Carson City Airport to get new flight school
The Carson City Airport should have a new flight school next month.
The Airport Authority on Wednesday approved a new fixed base operator, Great Basin Aviation.
The business, owned and operated by Denny and Jennifer Prins, already operates a flight school at the Reno-Tahoe International Airport, and wants to expand.
“We have grown like we never thought we would,” said Jennifer Prins, who spoke at the authority meeting.
She said the Reno school currently has students who come from Carson City that would attend a school here instead as well as many students flying for recreation who would feel more comfortable at a smaller airport.
The business currently has eight instructors and five aircraft, and will be adding two more instructors and is closing on the purchase of two more planes, two Cessna 172s.
Prins said after the meeting the Carson City location will have two planes available, a traditional round gauge and a glass panel.
The airport’s most recent flight school, Carson Aviation Adventures Flight School, recently left the airport.
The authority discussed several other items that were pushed to their October meeting for possible action.
The airport is considering a feasibility study to see if an approach lighting system and instrument approach procedure alternatives could be installed and put in place that would allow for nighttime operations.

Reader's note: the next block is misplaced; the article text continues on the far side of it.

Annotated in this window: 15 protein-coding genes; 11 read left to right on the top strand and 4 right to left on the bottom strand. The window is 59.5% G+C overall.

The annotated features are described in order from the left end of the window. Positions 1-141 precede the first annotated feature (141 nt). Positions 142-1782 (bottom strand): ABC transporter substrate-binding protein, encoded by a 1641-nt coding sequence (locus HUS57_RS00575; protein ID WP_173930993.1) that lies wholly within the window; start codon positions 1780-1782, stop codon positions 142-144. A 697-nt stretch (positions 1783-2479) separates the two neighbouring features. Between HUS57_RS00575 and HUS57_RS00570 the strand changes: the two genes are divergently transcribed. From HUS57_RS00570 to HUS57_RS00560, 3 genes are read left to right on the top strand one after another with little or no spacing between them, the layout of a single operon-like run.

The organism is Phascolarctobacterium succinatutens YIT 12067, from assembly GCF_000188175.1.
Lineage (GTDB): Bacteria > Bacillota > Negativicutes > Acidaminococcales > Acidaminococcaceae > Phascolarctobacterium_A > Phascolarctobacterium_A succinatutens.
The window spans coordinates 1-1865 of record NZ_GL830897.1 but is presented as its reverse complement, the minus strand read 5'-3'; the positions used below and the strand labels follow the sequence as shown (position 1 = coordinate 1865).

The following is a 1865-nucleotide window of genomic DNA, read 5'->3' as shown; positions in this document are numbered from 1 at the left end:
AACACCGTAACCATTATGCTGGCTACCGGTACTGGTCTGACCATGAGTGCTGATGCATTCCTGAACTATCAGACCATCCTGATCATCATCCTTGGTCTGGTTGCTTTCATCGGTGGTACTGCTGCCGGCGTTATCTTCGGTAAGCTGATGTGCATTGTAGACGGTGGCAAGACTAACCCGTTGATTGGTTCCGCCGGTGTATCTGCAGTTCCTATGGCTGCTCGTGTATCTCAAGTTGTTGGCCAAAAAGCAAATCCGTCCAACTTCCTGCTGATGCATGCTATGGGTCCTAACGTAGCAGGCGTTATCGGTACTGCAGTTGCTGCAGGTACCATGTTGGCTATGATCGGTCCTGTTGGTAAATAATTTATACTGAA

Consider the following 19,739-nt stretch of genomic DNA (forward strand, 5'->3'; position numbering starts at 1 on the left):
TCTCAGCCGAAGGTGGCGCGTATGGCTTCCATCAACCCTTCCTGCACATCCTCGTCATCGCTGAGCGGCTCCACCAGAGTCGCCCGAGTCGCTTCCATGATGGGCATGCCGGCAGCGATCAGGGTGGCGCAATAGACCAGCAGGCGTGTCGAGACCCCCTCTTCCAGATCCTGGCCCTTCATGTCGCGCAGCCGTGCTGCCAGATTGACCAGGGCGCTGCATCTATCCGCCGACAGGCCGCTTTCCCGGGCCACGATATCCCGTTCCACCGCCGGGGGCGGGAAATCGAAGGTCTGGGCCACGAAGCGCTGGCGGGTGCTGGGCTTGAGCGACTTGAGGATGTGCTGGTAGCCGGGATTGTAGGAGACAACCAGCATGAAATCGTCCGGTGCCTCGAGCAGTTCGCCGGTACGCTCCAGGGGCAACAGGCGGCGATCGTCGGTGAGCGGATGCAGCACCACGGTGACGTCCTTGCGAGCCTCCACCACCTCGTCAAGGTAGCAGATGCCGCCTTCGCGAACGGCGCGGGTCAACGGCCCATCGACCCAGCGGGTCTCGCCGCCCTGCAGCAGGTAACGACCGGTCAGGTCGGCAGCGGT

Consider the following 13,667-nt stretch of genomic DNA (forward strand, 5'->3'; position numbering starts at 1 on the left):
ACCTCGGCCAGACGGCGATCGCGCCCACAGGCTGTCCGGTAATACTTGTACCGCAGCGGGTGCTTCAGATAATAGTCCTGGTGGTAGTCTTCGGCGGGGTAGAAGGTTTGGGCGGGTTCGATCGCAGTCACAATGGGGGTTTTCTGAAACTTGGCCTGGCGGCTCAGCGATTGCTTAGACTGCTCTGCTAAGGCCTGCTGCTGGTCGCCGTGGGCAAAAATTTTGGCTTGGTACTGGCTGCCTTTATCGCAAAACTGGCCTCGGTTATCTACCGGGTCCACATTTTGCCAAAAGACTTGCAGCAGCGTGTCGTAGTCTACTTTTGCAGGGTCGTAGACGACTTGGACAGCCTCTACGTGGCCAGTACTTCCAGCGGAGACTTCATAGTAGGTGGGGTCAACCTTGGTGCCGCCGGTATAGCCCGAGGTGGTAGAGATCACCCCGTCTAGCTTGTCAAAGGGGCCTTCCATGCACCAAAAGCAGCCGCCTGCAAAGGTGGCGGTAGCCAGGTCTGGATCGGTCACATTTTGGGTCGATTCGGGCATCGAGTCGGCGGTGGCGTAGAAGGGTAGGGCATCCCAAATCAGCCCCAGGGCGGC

“It has been a hinderance to economic development at the airport,” said Ken Moen, airport manager. “Pilots and this board have told me to see about eliminating the nighttime restrictions.”
The authority also discussed forming a strategic plan committee, and possibly hiring a facilitator, to develop a strategic plan for the airport.
“I think this is critical to the airport,” said Moen. “As far as vision, the airport needs economic development.”
The committee will be discussed further at the authority’s October meeting, including considering members from the Nevada Department of Transportation, city and state tourism officials, and other city representatives.
A runway rehabilitation project begins on Oct. 8 and should last two weeks, said Moen, requiring the airport to close for two days on Oct. 15-16.
Moen said the airport will hold a meeting on Oct. 1, 5:30 p.m., for tenants to discuss the closure.